Thursday, July 10, 2008


Rififi (Jules Dassin, 1955) [9]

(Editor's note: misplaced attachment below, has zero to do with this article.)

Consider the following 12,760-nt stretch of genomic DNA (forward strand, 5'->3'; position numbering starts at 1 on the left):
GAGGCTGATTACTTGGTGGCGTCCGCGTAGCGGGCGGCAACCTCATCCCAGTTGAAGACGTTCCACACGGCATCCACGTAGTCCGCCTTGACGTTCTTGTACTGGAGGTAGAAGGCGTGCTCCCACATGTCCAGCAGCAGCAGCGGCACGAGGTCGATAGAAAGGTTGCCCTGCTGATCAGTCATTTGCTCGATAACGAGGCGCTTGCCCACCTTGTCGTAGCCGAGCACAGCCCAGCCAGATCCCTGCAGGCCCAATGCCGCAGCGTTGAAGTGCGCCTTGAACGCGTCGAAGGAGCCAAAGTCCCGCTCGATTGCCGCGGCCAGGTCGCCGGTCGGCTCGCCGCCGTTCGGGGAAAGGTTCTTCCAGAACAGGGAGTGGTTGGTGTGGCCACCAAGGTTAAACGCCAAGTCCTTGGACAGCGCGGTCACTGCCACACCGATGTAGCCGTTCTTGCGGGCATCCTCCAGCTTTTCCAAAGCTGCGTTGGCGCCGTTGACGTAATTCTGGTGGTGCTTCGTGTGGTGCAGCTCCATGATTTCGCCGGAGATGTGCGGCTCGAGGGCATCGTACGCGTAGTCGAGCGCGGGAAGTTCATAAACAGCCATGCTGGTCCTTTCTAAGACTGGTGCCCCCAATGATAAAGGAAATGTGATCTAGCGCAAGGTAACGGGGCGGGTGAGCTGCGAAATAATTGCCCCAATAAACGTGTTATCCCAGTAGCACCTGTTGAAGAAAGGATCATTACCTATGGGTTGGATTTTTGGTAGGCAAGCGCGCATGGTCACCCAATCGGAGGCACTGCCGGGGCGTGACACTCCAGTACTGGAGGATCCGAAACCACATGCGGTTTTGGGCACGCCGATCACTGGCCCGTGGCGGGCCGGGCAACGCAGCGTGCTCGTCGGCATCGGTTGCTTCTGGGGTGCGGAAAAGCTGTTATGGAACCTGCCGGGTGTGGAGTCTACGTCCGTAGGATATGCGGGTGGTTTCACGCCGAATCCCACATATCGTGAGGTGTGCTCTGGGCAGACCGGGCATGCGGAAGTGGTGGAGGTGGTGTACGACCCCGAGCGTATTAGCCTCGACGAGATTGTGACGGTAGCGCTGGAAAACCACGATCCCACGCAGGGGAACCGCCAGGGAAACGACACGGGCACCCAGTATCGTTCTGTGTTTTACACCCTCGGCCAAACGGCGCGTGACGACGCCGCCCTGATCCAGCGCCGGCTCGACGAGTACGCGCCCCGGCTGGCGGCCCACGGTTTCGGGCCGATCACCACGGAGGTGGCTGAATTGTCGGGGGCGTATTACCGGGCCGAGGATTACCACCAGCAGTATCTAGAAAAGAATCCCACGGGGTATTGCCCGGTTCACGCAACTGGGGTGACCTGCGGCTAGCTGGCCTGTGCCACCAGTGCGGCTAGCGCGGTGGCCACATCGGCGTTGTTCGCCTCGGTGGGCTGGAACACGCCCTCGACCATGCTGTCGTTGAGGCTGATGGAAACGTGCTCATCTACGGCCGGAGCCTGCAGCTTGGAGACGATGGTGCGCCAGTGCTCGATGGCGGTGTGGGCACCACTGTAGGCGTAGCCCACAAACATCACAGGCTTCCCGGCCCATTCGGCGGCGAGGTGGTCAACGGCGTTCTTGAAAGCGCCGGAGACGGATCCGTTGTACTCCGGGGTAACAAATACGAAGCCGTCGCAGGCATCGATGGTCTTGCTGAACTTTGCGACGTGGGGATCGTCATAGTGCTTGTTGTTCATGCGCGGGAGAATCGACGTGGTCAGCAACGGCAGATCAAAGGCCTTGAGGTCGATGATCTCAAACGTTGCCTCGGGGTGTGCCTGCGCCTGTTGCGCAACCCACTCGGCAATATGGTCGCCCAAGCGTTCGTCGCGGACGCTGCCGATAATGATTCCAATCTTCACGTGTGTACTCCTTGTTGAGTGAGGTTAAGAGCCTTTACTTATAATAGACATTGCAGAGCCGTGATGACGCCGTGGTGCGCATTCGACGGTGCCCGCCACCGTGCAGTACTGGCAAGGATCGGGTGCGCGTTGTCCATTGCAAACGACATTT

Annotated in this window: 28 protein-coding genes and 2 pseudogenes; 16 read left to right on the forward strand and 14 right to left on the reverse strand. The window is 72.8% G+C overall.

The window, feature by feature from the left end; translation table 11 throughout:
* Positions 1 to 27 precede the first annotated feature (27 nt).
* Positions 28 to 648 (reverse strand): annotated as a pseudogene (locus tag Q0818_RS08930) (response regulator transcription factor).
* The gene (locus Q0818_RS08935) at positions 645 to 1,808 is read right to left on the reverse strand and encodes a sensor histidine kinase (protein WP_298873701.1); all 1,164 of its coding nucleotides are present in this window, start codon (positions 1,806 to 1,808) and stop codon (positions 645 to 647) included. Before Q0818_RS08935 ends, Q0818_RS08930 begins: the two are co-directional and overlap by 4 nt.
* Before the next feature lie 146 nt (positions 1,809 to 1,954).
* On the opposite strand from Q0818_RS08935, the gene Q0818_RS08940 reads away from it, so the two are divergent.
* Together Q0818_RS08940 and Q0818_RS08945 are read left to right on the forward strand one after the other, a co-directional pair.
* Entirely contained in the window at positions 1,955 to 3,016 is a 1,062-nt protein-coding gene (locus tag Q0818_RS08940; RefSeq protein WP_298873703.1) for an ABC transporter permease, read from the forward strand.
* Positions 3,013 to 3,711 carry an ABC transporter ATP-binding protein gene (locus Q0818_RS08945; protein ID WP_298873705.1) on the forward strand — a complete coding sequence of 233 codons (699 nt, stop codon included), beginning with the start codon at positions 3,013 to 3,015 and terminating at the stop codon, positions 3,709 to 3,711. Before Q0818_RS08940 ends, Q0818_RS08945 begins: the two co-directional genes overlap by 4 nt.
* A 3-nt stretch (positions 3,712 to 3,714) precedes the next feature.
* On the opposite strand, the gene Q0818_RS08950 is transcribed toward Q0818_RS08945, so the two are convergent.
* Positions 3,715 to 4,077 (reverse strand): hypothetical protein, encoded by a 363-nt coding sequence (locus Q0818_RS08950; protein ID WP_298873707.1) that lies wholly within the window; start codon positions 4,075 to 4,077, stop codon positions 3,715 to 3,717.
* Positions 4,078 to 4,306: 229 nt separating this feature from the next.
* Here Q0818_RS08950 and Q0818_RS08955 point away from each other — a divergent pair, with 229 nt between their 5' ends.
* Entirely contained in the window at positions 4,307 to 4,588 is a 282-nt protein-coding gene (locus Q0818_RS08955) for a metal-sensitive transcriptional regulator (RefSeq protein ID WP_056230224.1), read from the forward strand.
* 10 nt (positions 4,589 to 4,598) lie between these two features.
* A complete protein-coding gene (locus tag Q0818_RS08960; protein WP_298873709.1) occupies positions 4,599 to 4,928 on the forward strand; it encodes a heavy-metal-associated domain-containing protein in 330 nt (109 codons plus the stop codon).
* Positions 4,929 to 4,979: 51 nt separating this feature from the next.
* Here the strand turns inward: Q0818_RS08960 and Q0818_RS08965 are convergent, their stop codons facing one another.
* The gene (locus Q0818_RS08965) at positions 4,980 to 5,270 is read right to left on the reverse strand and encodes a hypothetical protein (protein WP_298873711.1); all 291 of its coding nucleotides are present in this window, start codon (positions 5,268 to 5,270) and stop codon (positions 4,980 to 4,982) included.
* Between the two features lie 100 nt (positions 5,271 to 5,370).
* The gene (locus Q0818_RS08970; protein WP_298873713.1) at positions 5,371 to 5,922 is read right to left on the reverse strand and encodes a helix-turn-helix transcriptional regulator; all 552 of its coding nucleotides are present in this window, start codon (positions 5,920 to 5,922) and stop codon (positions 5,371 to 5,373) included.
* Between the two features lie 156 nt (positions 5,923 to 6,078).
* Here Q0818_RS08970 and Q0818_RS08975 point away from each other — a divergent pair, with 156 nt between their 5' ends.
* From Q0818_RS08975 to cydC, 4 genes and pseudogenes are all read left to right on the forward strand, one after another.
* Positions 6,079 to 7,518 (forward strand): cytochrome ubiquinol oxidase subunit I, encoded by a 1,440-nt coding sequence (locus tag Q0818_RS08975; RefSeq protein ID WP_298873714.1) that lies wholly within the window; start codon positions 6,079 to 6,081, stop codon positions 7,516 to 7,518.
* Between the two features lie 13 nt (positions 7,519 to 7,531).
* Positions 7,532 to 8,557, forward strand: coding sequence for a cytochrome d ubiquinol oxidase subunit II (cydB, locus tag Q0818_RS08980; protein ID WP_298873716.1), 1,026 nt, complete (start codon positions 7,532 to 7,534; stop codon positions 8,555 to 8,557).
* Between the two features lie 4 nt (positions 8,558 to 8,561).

Rififi has been called the template for all other heist films that have come after it and for good reason. There are few scenes as memorable in film as the jewel heist scene in this film, taking up about a quarter of the film and with absolutely no dialogue. It's completely impressive and expertly done but it isn't the only reason this is a great film. All the elements of this film have come to define characteristics of the heist noir, from the characters to the eventual demise of what appeared to be a perfect plan. Tony (played with the right amount of stoic reserve by Jean Servais) has just recently been released from prison and is looking for his girlfriend on the outside. After finding out she has hooked up with shady gangster characters, Tony gets a group together for one last big score. It's a motley assortment of hoods and safe crackers that has become commonplace in film of its type today. It's a testament to Rififi that these type of characters have become that iconic. They pull off the robbery only to have one of the group succumb to the charms of a woman and let everything out into the open. The gangsters get wind and confront Tony to hand over the jewels. Once again, everything here plot wise has been done before but at the time, it was something new and unique. These elements, when done right, always create a great noir storyline filled with suspense. The ending gets a little bit bogged down in familial melodrama but it's not enough to dull the rest of the film. Dassin handles the material deftly. While the heist sequence is the showcase, there are many other directorial touches that are quite nice. Dassin has always had a way of utilizing his settings to maximum effect, whether it be London in Night and the City or New York in The Naked City. He treats Paris the same way here, paying particular attention to the neighborhoods of the action and making them feel like a character on its own. The sequence at the end, where Tony is racing against his ultimate demise is fantastic filmmaking, the camera racing through the streets of Paris. It's a great technical achievement but there's so much more to it. Dassin gives what could have been a cold, calculating noir some real life, an appreciation for characters and setting, and creating a lasting thriller.

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